Mortgage borrowers will have to pay interest of 10 percent on their loans as a result of the global financial crisis. Furthermore, the buying power of the average Korean household is being squeezed due to the weakening won and rising inflation.
Experts warned that high interest rates and prices will reduce domestic consumption and slow economic growth over the long term.
Banking industry sources said Shinhan Bank has raised the three-year fixed rate mortgage to 8.26 to 9.86 percent a year, up 0.47 percentage points higher than last weeks highest rate. Woori Bank will also charge 8.43 to 9.53 percent interest and Kookmin Bank 8.11 to 9.61 percent.
The series of hikes are blamed on Wall Street turbulence and investors mass selling of bonds. As a result, bonds issued by banks are losing value, which translates into higher interest on the bonds. Thus, the fixed-rate mortgage, which is connected to bond market fluctuations, is also losing value. The Korean Securities Dealers Association said the interest on the one-year bank-issued bond shot up 0.48 percentage points from 6.75 percent Sept. 19 to 7.23 percent Friday.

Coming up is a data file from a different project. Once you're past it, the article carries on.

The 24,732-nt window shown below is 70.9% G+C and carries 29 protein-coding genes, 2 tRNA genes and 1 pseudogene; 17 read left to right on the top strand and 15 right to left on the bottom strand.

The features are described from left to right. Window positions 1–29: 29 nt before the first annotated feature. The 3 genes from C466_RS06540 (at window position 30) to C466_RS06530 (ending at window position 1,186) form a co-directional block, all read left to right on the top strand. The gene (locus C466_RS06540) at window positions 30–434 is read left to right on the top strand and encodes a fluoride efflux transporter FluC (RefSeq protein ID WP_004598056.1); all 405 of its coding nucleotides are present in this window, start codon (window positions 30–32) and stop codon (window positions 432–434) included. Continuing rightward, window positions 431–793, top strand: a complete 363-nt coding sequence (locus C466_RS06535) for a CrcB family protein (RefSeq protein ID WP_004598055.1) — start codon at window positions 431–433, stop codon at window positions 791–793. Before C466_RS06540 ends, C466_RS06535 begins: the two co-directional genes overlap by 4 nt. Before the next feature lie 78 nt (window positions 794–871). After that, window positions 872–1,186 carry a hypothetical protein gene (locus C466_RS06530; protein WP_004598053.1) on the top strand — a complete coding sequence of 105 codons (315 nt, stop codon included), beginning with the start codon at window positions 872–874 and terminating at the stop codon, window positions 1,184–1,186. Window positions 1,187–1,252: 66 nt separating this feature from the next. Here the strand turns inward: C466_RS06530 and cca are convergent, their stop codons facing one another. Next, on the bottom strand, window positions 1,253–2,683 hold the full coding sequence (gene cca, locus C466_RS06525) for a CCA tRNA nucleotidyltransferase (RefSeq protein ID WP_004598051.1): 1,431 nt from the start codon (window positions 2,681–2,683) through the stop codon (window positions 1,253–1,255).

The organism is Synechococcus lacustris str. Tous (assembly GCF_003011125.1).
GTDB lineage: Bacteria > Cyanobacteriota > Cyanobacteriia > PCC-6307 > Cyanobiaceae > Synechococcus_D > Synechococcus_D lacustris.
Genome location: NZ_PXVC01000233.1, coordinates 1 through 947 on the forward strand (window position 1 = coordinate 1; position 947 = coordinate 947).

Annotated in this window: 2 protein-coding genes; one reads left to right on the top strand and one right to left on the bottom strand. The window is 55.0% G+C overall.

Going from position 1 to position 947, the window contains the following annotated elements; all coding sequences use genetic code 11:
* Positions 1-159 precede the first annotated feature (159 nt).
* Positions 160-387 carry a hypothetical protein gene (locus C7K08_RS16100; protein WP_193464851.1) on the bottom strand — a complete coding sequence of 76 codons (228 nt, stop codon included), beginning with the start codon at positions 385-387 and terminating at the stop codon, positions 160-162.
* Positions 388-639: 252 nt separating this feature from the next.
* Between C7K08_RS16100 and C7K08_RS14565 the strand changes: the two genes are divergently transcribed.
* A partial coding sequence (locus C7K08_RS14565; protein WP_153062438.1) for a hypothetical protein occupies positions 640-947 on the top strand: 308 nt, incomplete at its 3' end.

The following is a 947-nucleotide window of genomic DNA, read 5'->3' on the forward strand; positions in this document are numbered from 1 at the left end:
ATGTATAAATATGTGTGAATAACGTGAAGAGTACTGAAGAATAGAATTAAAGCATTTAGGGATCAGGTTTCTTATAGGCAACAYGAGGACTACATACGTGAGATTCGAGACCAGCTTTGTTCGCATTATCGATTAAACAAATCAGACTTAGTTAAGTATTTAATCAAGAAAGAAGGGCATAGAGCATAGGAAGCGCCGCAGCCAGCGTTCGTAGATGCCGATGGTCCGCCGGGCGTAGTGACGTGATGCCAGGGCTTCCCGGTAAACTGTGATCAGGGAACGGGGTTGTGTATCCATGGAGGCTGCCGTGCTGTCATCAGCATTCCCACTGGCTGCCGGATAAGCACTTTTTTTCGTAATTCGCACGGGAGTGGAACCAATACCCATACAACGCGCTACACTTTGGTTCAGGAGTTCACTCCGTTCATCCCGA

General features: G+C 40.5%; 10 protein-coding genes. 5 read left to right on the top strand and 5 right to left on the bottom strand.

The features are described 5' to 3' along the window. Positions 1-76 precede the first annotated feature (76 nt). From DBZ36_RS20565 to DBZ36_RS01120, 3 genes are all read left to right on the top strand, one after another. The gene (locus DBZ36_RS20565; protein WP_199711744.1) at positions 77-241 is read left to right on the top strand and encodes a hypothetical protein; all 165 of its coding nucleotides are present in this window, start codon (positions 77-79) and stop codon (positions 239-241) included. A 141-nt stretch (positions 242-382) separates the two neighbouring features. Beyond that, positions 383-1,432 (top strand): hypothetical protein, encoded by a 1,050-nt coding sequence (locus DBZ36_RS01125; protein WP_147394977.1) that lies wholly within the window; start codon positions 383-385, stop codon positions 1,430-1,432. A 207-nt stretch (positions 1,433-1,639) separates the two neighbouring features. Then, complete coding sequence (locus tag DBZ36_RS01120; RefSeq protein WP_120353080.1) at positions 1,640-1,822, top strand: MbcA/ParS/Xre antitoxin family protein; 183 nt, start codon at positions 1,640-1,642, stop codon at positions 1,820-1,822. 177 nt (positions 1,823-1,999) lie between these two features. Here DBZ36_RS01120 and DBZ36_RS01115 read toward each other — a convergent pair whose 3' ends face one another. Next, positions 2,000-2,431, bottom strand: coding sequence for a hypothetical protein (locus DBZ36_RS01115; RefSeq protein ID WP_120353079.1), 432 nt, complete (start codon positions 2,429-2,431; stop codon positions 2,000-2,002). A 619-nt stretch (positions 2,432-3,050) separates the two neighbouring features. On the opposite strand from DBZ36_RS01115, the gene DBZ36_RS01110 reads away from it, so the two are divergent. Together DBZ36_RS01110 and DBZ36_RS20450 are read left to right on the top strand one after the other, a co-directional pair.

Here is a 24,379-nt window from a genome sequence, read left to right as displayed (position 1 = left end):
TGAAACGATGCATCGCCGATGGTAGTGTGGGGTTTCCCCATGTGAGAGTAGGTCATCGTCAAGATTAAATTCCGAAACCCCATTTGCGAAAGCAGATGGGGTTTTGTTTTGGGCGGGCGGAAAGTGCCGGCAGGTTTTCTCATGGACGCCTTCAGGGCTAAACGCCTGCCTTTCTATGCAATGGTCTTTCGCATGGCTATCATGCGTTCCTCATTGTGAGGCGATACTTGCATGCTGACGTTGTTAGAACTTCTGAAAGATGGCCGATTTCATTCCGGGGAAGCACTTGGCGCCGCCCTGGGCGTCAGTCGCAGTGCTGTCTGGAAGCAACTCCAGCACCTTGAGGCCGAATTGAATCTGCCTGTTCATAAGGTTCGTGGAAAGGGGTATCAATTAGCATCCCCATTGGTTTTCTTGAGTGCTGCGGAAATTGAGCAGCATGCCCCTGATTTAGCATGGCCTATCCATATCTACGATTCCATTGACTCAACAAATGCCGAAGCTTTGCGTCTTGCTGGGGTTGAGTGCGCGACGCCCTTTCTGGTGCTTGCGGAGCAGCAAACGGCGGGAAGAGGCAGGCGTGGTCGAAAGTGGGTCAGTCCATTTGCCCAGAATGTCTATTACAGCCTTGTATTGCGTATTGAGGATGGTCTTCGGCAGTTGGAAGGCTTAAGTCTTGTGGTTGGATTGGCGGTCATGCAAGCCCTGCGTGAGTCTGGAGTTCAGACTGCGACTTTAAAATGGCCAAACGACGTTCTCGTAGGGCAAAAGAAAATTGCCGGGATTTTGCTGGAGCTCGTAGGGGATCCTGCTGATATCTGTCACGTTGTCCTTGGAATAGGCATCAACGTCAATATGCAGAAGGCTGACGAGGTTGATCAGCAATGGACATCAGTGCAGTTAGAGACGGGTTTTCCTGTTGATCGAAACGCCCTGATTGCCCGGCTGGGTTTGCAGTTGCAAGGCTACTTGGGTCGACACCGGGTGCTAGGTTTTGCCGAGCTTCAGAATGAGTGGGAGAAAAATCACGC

The interest on certificates of deposit is also rising after having remained stable for almost about a month. Consequently, the adjustable rate mortgage is under pressure for a hike as well. Industrial Bank of Korea increased interest on the adjustable rate mortgage to between 6.80 and 8.30 percent, or up 0.09 percentage points from last week. Similarly, Korea Exchange Bank raised its interest for the mortgage two tenths of a percentage point to 6.62 and 7.90 percent.
Likewise, the Korean won has seen its lowest value against the U.S. dollar in four years and one month. Thus consumer prices will see upward pressure again after going up in the wake of oil price spikes.
The won closed at 1,160.50 to the greenback Friday in Korea, the highest rate since 1,162.30 on Aug. 13, 2004. The won-dollar rate was 936.10 on Dec. 31 last year.
The Bank of Korea said a one-percent rise in the foreign exchange rate pulls up the annual inflation rate eight hundredths of a percentage point. A sudden dive in the wons value is especially hard on families that have children studying overseas or small companies that have loans from banks in foreign currencies.
Bae Sang-geun, a researcher at the Korea Economic Research Institute, said, Under the current situation, the government has almost no microeconomic means to stabilize the market.